For over forty years the Council has faced many challenges and system expectations, yet, was always committed to keeping Pennsylvania at the forefront of juvenile justice initiatives. I am certain that this period of time in Council’s history, while challenging, will only make our system stronger.  We hope that you find this website a valuable and informative tool, with resources to assist you in accomplishing the goals of your organization.
 


Chief's Council Announcements

Jim Anderson Retires



Dedicated, hardworking, passionate, knowledgeable, and leadership are among some of the recent comments made by others, as they reflected on the retirement of James E. Anderson. After 42 years serving in the juvenile justice field, our dear friend is closing this chapter of his life.

In April 2014, Jim retired as the Executive Director of the Juvenile Court Judges’ Commission (JCJC) where he served in that capacity since 1986. Jim started his career as a probation officer in Elk County in 1972, became Chief in 1973, and joined JCJC in 1978.  He holds a Master of Arts in Criminology from Indiana University of Pennsylvania (1975), where he also earned his Bachelor’s Degree in Criminology (1972). During his career with the JCJC, Jim was actively involved in every major legislative issue affecting Pennsylvania’s juvenile justice, juvenile court, or child welfare systems, and, was recognized many times for his service, influence and commitment to the juvenile justice system.  In retrospect, Jim, more than anyone else over the past few decades, is responsible for crafting Pennsylvania’s nationally recognized juvenile justice system.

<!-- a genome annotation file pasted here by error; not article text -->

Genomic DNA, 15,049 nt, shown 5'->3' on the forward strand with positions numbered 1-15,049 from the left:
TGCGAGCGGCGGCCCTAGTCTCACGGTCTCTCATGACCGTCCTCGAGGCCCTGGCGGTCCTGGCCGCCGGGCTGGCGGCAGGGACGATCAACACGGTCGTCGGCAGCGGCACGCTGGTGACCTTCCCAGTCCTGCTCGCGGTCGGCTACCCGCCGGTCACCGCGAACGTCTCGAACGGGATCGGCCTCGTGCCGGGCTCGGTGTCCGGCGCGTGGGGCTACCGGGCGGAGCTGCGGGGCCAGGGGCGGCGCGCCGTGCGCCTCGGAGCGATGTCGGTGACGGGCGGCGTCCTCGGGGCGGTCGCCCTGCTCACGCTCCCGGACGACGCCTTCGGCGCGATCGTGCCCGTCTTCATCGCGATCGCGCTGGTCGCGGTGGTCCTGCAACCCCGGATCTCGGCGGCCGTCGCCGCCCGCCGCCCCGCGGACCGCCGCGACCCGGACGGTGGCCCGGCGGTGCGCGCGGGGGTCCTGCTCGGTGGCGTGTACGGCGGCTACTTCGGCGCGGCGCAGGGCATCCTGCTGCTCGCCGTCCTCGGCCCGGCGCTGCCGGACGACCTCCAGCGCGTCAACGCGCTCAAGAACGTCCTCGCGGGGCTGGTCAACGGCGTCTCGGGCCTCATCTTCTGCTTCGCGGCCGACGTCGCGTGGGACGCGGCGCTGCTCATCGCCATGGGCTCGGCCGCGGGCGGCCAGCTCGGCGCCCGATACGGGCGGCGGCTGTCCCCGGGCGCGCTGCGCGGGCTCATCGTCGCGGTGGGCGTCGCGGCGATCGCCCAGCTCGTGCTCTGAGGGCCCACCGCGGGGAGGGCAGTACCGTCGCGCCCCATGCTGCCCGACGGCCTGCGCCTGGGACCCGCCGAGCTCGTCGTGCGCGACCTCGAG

Few people enter one’s life professionally, who have such an impact on them. Not only in their day-to-day-professional activities, but also in the way they conduct themselves as a person.  The past several months, in so many conversations, it was clear that Jim was that person; someone who influenced others professionally and personally.  His dedication, commitment, and passion about making our system better, made all of us want to be better. His ability to listen, motivate and collaborate helped us all learn how to better work with others to reach our common goal.  His strong work ethic helped inspire many of us to work that much harder.